BW: Yeah, that’s very true but you know I’m trying to catch up with Rick Ross to hear what we recorded! It was great because with his tracks, it wasn’t even like trying something new, he really brought something close to some of my old records and…I was at home with it, I would say, when we went in the studio together.
OKP: So you would say he reached back to your vibe…
BW: He reached back to something he felt from my records and it was great. I was very surprised with that because it’s embarrassing sometimes, you know, when I have to ask my son (whispers): Who’s Rick Ross? –and he’s like, Daddy he’s one of the hottest rappers out here—not ‘one of the’, the hottest rapper out here! And I say: Ok, I didn’t know. I think sometimes its better not to know, you know. Because I’ve been blessed to work with some many people in my time: Sam Cooke, Marvin Gaye, Jimi Hendrix…and I still see them. It sounds crazy but when I perform, I see them there on stage with me, like they’re grading my performance. And I mention them in my music for that reason, because they’re very present to me…
OKP: You have indeed been blessed to work with so many of the greats; is there one collaborator who really stood out to you over the years?
BW: Wilson Pickett. Because Wilson Pickett really gave me my first shot, and I never paid him back. I think about it now. When I was coming to Atlantic and Atlantic didn’t want to sign me, he said, Well why don’t you bring those songs to me? I was like, well…why didn’t you say you were interested in those songs in the first place! And he said, No because I’m hot right now. So if you bring me your songs, every time people see my name they’ll see your name under it. Whenever they see Wilson Pickett they’ll see Bobby Womack [on the songwriting credit] right under it. And he was right. Because of that, labels that wasn’t paying attention to me started trying to sign me.
OKP: Speaking of labels, will you be putting out a new album after this?
BW: Yes I’ve already been working on one because its not like it used to be, you have to follow up right away or people forget about you so quick…
OKP: So will you be working with Damon and Richard again?
BW: I told Damon and Richard that whenever they’re available to record I will make myself available. But I was already Working on a new album, I have Stevie Wonder on it, I have Rod Stewart, Levert, Snoop Dogg is on it, this lady from Motown–now what was her name? Well, I have a lot of songs where you hear Stevie Wonder singing the song and you hear me on the same song, so you really get the style, because I think that’s important. You don’t get that style anymore. Like Sam Cooke and Ray Charles I love both because they’re both so different. Nowadays its more about fitting everybody in with the latest style or the latest fad–and then that’s how they get rid of you so quick when the fad goes out—except maybe Mariah Carey, she still has that voice and that sound you recognize. But you know I heard an interview with Gloria Gaynor the other day and what she was saying was true: mostly you have to really fight to get your own sound and get it down. It takes time; sometimes it takes a few records that don’t sell till you find it. Anybody– Stevie Wonder, Marvin Gaye–they all fought the labels to put their own sound down and that’s why they lasted.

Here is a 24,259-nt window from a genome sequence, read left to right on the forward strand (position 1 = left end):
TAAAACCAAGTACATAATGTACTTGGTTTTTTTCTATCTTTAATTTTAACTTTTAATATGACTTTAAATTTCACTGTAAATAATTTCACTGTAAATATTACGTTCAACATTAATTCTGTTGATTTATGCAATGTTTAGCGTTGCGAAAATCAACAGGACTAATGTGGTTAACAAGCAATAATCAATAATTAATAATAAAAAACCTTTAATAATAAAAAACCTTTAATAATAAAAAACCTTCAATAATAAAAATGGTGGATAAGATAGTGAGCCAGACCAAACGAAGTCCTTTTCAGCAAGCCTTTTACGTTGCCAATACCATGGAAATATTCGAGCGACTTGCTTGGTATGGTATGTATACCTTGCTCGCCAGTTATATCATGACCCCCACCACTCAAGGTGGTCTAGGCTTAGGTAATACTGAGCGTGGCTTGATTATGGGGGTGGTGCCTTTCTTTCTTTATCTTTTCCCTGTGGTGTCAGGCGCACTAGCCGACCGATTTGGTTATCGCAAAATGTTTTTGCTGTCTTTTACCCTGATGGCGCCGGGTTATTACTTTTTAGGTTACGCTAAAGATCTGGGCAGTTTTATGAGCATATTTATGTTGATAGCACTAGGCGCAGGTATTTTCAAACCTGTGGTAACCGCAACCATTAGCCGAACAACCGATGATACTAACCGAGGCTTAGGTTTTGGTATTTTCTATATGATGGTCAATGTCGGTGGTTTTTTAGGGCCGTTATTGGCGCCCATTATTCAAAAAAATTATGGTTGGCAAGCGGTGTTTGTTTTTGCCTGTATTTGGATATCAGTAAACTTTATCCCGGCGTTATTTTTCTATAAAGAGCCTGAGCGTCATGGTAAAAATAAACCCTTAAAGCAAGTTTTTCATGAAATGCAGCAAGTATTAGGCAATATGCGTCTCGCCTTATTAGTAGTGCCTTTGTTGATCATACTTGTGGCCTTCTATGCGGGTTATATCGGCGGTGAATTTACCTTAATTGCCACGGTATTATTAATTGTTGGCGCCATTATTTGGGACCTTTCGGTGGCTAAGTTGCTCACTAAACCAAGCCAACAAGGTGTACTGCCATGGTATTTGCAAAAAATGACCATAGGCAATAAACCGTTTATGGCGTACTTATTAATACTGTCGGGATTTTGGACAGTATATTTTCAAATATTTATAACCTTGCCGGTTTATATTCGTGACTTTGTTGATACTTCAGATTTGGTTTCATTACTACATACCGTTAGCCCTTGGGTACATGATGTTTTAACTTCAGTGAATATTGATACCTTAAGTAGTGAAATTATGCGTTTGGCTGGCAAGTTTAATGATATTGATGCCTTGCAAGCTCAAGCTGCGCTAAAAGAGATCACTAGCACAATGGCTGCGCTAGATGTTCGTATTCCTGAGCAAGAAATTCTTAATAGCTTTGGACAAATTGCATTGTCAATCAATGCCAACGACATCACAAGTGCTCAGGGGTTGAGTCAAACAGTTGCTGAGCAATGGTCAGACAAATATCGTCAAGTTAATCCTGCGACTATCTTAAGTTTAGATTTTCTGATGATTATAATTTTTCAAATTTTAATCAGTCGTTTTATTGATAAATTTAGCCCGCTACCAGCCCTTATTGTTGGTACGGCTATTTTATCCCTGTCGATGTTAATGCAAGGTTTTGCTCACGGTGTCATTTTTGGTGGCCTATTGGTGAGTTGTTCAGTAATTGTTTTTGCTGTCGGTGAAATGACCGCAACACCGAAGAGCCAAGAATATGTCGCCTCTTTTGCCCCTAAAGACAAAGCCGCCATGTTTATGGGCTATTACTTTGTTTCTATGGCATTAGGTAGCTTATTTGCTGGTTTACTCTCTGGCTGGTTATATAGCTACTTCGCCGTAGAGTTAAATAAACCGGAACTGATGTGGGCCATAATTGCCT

OKP: So what will these live shows [at City winery] be like?
BW: Well first is, I try not to plan to much. Because you want the freedom to come out and do the songs people want to here and just go where the spirit moves you. That’s why I always use the same band so they’re not just learning a set, it’s always the same guys I work with so they can go wherever I go.
OKP: So would it be same band from Bravest Man In Th Universe–with Jaleel Bunton [from TV On The Radio]… ?
BW: No, I have my own band—when I came to London [for the Bravest Man sessions] they already had tracks cut and I heard it I said…well, first I said I wouldn’t have done it quite like that. But then you have to step back and say Well, I’m not the one cutting this one. And that’s what I came to Damon and Richard for—or why else come to London?
OKP: Do you think you’ll ever reach a place where you would say ‘this is my last album’ or ‘this is my last show’–or will you just keep going ?
BW: I’ll just keep going. Because that feeling when they say your name and you come out on stage and people want to hear you, you can’t get better than that. It’s all about having somebody to go home with. Because you can’t take the whole audience home with you, but if you can find that one person who gives you the same feeling…because when the time comes and you have something to sing and they say its time to go home? It feels like you’ve been a part of a family and they don’t want you in the family anymore.